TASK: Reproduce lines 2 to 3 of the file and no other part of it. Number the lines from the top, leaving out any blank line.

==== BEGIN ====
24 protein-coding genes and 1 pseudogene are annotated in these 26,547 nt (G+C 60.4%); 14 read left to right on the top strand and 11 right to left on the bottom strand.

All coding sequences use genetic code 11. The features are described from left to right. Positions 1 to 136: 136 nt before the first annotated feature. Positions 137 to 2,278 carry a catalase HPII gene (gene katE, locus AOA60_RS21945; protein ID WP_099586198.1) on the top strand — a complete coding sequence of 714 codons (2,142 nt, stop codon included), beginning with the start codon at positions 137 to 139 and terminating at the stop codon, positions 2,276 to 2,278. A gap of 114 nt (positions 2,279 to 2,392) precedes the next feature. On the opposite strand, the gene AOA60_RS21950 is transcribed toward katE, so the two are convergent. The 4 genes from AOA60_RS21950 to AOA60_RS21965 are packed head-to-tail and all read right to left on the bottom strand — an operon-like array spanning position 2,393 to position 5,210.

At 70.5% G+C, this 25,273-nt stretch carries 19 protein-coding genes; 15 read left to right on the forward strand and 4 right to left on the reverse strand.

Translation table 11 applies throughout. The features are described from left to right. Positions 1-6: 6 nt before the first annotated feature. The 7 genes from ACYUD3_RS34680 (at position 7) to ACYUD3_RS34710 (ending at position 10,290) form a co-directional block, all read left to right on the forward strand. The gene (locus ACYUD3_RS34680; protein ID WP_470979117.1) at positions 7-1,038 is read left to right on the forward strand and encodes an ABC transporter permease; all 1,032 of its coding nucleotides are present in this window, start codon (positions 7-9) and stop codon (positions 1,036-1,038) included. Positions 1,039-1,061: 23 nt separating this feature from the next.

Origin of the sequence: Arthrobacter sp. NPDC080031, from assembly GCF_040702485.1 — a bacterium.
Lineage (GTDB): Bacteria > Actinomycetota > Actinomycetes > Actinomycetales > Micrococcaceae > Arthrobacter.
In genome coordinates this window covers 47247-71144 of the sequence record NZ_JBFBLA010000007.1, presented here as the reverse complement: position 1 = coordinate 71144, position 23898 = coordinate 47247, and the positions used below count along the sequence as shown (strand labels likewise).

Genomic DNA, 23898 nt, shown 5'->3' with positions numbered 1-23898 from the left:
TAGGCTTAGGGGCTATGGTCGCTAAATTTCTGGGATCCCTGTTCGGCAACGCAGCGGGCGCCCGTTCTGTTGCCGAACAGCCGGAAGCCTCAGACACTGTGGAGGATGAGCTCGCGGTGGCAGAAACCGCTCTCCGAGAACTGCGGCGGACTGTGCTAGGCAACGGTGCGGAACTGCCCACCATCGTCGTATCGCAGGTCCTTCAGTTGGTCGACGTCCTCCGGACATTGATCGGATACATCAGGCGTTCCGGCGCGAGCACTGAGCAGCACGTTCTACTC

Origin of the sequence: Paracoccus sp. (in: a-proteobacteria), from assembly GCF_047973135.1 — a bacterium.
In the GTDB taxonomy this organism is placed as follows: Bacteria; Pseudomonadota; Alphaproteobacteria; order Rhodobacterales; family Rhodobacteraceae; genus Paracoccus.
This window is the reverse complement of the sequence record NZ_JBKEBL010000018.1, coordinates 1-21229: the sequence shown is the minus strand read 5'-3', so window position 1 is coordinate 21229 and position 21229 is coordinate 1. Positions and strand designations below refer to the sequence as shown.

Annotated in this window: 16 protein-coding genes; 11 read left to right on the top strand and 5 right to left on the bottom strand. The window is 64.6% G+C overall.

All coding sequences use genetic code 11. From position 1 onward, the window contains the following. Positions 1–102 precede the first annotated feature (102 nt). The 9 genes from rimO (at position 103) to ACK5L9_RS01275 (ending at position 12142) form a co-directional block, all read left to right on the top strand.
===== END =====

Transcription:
All coding sequences use genetic code 11. The features are described from left to right. Positions 1 to 136: 136 nt before the first annotated feature. Positions 137 to 2,278 carry a catalase HPII gene (gene katE, locus AOA60_RS21945; protein ID WP_099586198.1) on the top strand — a complete coding sequence of 714 codons (2,142 nt, stop codon included), beginning with the start codon at positions 137 to 139 and terminating at the stop codon, positions 2,276 to 2,278. A gap of 114 nt (positions 2,279 to 2,392) precedes the next feature. On the opposite strand, the gene AOA60_RS21950 is transcribed toward katE, so the two are convergent. The 4 genes from AOA60_RS21950 to AOA60_RS21965 are packed head-to-tail and all read right to left on the bottom strand — an operon-like array spanning position 2,393 to position 5,210.

At 70.5% G+C, this 25,273-nt stretch carries 19 protein-coding genes; 15 read left to right on the forward strand and 4 right to left on the reverse strand.